Our national holiday, Thanksgiving, reminds me of the Native American history in Chicago. Native Americans, of course, were the first settlers in this region. In school we don’t learn much about Native American history beyond Thanksgiving. But in Chicago there is much more to Native American influence on the city, beginning with its name.
What’s in a Name?
The word for the wild leek that grew in our river, used by the tribes of the Illinois and Miami, is said to have created the name “Chicago.” We know this from 17th century explorers like Father Jacques Marquette, who explored the lakes and rivers alongside the Illinois people in the late 1600s. His accounts mapped the area and recorded names of people and places.
His story is illustrated on the plaques and panels of the Marquette Building, built just before the turn of the 20th century by Holabird & Roche. While the entrance of this early skyscraper is impressive, don’t stop there! Step inside the lobby and you will be surrounded by a sparkling mosaic that depicts the life and travels of Chicago’s first European settler, Marquette. The mosaics were designed by Louis Comfort Tiffany (see more of his work on our Loop Interior Architectural Tour) and tell the stories of Marquette, his contemporaries, and the Native Americans in the area around Chicago.
Visit the Marquette Building
The lobby itself is striking as well, a two-story central light court as pictured here. Also, walk through the Marquette Building lobby to check out the architectural exhibit installed by the very influential and awesome MacArthur Foundation. You’ll learn more about the mosaics, the entire building architecture, and its historic preservation.
We also give thanks to the Native Americans in Chicago for many of our diagonal streets. Clark Street, Lincoln Avenue, Archer Avenue, Elston Avenue, and Milwaukee Avenue are some of the most prominent. Chicago’s first settlers built towns and forts along these well-established Native American trails. Their natives gave these trails names like “Woodstock Trail.” But those names are nearly lost to us nowadays. Settlers often changed the trail names to indicate destinations, like “Green Bay Trail” or “Road to Willow Brown’s.” As Chicago grew into a vast city, they had more descriptive names. Milwaukee Avenue was merely “Upper Northwest Plank Road.” Eventually, the city named most roads in honor or influential figures, nearly all early male settlers or leaders.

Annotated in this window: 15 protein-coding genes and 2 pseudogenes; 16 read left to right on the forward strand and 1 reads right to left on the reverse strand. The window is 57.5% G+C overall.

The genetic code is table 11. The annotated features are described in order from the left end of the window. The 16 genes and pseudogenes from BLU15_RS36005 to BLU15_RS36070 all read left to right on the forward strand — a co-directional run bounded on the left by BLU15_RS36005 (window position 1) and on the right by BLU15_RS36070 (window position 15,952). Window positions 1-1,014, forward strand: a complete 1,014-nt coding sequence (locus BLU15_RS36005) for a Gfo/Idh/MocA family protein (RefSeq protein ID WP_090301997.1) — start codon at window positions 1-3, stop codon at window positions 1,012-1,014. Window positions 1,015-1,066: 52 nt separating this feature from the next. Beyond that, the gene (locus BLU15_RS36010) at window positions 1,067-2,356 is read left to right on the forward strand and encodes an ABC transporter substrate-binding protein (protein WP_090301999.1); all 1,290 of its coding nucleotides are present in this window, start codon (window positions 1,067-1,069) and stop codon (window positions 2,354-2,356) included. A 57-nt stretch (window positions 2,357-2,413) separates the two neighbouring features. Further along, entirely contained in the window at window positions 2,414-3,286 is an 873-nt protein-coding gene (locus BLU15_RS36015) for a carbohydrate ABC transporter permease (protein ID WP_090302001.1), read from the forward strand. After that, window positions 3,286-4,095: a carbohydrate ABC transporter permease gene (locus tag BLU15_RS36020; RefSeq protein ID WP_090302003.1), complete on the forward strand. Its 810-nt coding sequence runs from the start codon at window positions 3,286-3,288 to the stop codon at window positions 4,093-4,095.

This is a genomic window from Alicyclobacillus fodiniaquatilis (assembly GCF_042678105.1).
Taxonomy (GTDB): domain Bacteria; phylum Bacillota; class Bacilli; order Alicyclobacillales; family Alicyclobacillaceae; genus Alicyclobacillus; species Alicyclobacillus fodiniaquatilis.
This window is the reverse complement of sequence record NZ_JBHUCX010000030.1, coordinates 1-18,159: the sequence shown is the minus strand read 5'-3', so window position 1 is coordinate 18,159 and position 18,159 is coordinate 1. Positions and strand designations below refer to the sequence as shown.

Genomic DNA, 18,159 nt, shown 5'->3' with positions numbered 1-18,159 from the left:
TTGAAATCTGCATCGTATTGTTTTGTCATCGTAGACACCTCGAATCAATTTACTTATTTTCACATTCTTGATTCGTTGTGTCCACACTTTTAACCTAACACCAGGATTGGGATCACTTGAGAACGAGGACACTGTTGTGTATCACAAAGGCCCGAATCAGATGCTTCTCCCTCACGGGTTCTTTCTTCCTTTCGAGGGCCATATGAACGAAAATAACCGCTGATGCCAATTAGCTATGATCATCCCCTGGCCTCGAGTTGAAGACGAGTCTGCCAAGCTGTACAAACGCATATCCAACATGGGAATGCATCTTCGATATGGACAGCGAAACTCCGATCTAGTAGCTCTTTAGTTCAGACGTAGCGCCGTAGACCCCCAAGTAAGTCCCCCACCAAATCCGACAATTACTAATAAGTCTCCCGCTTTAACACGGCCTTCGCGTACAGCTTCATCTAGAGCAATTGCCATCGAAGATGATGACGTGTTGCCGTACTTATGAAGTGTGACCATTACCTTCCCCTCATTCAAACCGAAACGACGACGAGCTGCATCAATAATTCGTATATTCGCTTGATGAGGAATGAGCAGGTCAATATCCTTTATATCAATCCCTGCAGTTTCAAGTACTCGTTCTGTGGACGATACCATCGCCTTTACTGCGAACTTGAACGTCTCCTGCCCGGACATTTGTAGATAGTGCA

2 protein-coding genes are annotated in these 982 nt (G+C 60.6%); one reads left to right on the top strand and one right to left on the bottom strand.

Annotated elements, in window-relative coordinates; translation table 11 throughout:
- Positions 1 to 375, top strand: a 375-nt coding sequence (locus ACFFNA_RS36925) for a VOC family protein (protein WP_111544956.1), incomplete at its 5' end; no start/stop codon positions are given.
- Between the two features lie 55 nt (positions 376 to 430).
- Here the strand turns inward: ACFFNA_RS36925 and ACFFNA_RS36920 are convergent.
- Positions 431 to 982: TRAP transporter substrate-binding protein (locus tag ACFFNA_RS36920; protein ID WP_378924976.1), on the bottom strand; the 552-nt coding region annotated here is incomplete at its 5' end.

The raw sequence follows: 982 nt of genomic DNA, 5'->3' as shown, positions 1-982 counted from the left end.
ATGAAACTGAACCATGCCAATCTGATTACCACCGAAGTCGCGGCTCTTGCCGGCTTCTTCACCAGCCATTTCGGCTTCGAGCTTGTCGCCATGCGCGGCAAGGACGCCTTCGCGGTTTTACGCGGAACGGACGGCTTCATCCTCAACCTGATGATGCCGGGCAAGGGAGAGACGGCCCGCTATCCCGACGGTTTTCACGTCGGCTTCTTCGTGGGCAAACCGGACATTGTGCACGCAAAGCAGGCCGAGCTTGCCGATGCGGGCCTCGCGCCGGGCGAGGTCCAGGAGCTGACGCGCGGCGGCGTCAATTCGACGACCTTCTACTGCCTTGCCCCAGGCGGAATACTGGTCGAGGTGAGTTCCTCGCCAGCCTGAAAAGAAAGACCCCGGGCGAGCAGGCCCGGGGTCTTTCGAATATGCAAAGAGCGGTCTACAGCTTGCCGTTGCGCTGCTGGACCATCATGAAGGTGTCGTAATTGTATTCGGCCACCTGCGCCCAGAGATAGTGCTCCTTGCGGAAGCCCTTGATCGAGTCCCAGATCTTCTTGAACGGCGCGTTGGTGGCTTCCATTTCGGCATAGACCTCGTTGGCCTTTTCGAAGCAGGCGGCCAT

The Battle of Fort Dearborn
The history of Native Americans in Chicago culminates at the federal Fort Dearborn of the early 1800s, located at the mouth of the Chicago River. The American settlers there interacted with natives. During the War of 1812, Native Americans in Chicago were forced to pick sides between the Americans and the British. When American settlers at Fort Dearborn tried to flee to a safer place, a group of Potawatamis who favored the British attacked and killed much of the group. Historians disagree on the name of this event, calling it either the Battle of Fort Dearborn or the Fort Dearborn Massacre, though a rose by any other name would smell as…bloody.
Plaques on the sidewalk along Michigan Avenue and Wacker Drive, pictured above, show the site of Fort Dearborn. The southwest bridgehouse of the Michigan Avenue bridge shows a stone relief sculpture that commemorates the massacre. Here we see the American Captain William Wells defending civilians from the Native American attack.
After the War of 1812, the American government began removing Native Americans from Chicago. The army sent them to reservations west of the Mississippi River. This disconnected the growing city of Chicago from its heritage. During the first half of the 20th century, many Native Americans came to Chicago from rural locations. Just like African-Americans during the Great Migration, they came in search of the opportunities. Today, the population of Native Americans in Chicago is strongest on the North Side and up into Evanston. It’s interesting to consider what Chicago would have been like if European-descended settlers hadn’t moved into the area. I prefer, however, to celebrate the vast history of and connection to our city’s native inhabitants. Perhaps I’ll add some stinky leeks to my Thanksgiving Day menu.
-Elizabeth Tieri, Tour Guide